A Genealogy of Animal Diseases and Social Anthropology
Covid-19 is not the first animal disease that has been transmitted to humans. Contemporary veterinary public health uses three main techniques to manage such diseases: culling, vaccinating, and monitoring animals. Each of these techniques is underpinned by different ontological understandings of how microbes figure in relations between humans and animals. They thus speak to one of the core problems of the social sciences, and particularly social anthropology: how does social causality emerge out of physical causality? Reviewing how some of the most influential anthropological thinkers approached animal illnesses from bovine tuberculosis to mad cow disease, this lecture shows how our conceptions of the social have changed along with our understanding of the risk of transmission of animal diseases to humans, moving from prevention to precaution to preparedness.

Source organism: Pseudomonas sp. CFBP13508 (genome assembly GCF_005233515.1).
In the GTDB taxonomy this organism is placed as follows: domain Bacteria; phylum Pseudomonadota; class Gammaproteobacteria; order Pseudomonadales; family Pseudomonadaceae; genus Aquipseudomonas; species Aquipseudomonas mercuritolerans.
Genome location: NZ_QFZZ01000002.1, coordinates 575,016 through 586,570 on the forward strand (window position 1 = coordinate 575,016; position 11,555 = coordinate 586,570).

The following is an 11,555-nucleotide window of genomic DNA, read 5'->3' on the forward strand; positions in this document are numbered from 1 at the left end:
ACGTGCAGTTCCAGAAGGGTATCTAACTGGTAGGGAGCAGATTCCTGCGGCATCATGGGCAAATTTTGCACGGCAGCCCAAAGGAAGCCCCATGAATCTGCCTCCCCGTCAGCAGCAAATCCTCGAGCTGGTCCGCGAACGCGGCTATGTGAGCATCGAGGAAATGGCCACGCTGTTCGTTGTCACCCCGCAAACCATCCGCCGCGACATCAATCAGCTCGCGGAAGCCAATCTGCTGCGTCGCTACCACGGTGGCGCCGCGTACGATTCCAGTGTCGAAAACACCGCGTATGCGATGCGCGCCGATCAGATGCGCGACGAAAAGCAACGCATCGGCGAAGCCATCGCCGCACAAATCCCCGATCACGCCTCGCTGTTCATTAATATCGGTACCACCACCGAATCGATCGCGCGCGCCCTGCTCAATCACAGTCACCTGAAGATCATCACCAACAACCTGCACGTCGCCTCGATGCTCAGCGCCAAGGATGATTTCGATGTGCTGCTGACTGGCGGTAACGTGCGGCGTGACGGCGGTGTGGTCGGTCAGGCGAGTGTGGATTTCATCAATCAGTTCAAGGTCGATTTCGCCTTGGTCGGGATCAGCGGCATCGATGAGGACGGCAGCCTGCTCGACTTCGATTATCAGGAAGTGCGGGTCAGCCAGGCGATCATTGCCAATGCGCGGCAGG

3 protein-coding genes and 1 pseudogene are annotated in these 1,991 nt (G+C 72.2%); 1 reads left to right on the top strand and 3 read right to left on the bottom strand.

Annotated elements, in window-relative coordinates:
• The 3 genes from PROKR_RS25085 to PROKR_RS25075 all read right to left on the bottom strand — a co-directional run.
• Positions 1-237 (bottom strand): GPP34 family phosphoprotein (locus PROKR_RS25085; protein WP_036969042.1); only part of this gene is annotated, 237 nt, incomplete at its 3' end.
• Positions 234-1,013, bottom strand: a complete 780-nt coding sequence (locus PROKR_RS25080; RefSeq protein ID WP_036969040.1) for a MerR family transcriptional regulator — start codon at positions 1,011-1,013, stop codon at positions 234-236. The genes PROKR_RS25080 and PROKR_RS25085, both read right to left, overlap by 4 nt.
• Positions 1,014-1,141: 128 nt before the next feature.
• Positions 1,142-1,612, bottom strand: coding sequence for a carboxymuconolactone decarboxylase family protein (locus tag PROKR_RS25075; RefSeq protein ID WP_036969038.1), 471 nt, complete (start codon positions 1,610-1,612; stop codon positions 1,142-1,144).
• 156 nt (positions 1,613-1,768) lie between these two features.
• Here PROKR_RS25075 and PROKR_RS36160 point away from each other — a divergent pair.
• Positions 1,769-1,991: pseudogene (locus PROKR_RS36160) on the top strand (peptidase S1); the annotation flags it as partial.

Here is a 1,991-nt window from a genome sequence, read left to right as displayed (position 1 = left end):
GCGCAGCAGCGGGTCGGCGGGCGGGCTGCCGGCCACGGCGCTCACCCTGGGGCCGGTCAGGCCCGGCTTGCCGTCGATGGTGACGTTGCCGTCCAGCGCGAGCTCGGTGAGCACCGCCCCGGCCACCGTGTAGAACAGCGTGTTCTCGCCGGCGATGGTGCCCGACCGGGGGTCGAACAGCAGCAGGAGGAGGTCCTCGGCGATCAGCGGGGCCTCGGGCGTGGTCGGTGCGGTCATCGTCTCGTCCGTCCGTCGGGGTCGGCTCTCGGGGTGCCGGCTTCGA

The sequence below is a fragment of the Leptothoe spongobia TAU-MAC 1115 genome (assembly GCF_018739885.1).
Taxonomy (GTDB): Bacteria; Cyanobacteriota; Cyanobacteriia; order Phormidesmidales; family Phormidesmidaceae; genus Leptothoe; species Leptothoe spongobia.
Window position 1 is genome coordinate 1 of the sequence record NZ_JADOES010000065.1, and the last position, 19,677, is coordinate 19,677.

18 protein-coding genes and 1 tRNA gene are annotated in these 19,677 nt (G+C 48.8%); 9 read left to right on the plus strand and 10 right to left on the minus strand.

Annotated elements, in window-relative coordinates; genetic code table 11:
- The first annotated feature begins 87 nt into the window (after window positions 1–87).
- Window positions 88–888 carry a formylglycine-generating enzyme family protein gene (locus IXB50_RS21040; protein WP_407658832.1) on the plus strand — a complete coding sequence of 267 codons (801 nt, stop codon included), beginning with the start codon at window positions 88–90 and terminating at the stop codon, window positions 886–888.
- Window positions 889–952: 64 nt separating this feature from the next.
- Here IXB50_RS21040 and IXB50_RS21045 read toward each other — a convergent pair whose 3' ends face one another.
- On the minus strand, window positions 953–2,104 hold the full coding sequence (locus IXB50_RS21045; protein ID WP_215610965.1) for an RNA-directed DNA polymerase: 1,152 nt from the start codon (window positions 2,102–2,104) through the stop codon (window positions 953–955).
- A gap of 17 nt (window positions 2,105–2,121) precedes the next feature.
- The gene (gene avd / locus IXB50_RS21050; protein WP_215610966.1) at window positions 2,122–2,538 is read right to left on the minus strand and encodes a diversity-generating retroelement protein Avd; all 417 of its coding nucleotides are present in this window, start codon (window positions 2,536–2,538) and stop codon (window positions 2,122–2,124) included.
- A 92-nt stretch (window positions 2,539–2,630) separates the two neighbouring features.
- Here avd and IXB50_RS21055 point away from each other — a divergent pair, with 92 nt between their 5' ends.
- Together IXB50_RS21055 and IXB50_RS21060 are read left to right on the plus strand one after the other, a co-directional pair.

Frédéric Keck, anthropologist and historian of philosophy, is a member of the Laboratory of Social Anthropology at the French National Center for Scientific Research (CNRS). His research investigates the role of microbes in mediating relations between human and non-human beings. After studying zoonotic pathogens in the context of avian influenza in Asia, he now explores relations between the living and the dead through a collaboration with African museums on the microbiome in human remains. He explores how microbes act as signs of environmental changes, and how non-human beings act as sentinels when they carry these microbes. His latest book is "Avian Reservoirs: Virus Hunters and Birdwatchers in Chinese Sentinel Posts" (2020).
Stefan H.E. Kaufmann (moderator) is the founding and now emeritus director of the Max Planck Institute for Infection Biology in Berlin, a specialist in infection biology, and one of the world’s most highly cited scientists.
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